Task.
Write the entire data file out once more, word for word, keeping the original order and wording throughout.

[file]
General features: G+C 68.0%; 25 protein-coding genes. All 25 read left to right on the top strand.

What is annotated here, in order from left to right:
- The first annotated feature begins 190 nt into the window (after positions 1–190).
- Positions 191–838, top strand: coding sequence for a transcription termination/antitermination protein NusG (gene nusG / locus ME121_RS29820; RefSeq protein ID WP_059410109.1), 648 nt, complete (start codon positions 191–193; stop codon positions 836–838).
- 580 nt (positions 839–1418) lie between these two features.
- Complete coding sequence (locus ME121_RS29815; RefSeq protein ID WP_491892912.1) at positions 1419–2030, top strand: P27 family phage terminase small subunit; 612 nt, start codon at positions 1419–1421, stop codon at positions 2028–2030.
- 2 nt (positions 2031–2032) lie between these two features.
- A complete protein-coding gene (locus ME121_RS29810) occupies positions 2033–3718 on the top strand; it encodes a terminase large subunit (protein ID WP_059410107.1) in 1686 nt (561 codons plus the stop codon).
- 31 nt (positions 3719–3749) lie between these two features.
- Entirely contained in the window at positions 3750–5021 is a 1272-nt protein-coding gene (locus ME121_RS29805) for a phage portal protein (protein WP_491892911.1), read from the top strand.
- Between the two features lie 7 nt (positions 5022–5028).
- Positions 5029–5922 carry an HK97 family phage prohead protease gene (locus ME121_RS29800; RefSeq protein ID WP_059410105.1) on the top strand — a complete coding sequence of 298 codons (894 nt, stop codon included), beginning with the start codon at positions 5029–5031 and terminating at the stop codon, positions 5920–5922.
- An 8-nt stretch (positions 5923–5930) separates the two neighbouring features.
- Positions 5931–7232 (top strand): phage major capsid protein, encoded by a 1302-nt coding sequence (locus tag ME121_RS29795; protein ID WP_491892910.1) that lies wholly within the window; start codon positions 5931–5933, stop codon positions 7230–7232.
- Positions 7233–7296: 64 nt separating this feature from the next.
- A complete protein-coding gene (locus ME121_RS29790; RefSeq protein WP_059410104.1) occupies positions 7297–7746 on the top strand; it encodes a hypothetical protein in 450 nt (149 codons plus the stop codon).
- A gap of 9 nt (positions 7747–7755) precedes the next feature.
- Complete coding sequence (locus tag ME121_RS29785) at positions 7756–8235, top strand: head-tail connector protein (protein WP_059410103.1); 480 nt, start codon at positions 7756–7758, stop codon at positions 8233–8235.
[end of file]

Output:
General features: G+C 68.0%; 25 protein-coding genes. All 25 read left to right on the top strand.

What is annotated here, in order from left to right:
- The first annotated feature begins 190 nt into the window (after positions 1–190).
- Positions 191–838, top strand: coding sequence for a transcription termination/antitermination protein NusG (gene nusG / locus ME121_RS29820; RefSeq protein ID WP_059410109.1), 648 nt, complete (start codon positions 191–193; stop codon positions 836–838).
- 580 nt (positions 839–1418) lie between these two features.
- Complete coding sequence (locus ME121_RS29815; RefSeq protein ID WP_491892912.1) at positions 1419–2030, top strand: P27 family phage terminase small subunit; 612 nt, start codon at positions 1419–1421, stop codon at positions 2028–2030.
- 2 nt (positions 2031–2032) lie between these two features.
- A complete protein-coding gene (locus ME121_RS29810) occupies positions 2033–3718 on the top strand; it encodes a terminase large subunit (protein ID WP_059410107.1) in 1686 nt (561 codons plus the stop codon).
- 31 nt (positions 3719–3749) lie between these two features.
- Entirely contained in the window at positions 3750–5021 is a 1272-nt protein-coding gene (locus ME121_RS29805) for a phage portal protein (protein WP_491892911.1), read from the top strand.
- Between the two features lie 7 nt (positions 5022–5028).
- Positions 5029–5922 carry an HK97 family phage prohead protease gene (locus ME121_RS29800; RefSeq protein ID WP_059410105.1) on the top strand — a complete coding sequence of 298 codons (894 nt, stop codon included), beginning with the start codon at positions 5029–5031 and terminating at the stop codon, positions 5920–5922.
- An 8-nt stretch (positions 5923–5930) separates the two neighbouring features.
- Positions 5931–7232 (top strand): phage major capsid protein, encoded by a 1302-nt coding sequence (locus tag ME121_RS29795; protein ID WP_491892910.1) that lies wholly within the window; start codon positions 5931–5933, stop codon positions 7230–7232.
- Positions 7233–7296: 64 nt separating this feature from the next.
- A complete protein-coding gene (locus ME121_RS29790; RefSeq protein WP_059410104.1) occupies positions 7297–7746 on the top strand; it encodes a hypothetical protein in 450 nt (149 codons plus the stop codon).
- A gap of 9 nt (positions 7747–7755) precedes the next feature.
- Complete coding sequence (locus tag ME121_RS29785) at positions 7756–8235, top strand: head-tail connector protein (protein WP_059410103.1); 480 nt, start codon at positions 7756–7758, stop codon at positions 8233–8235.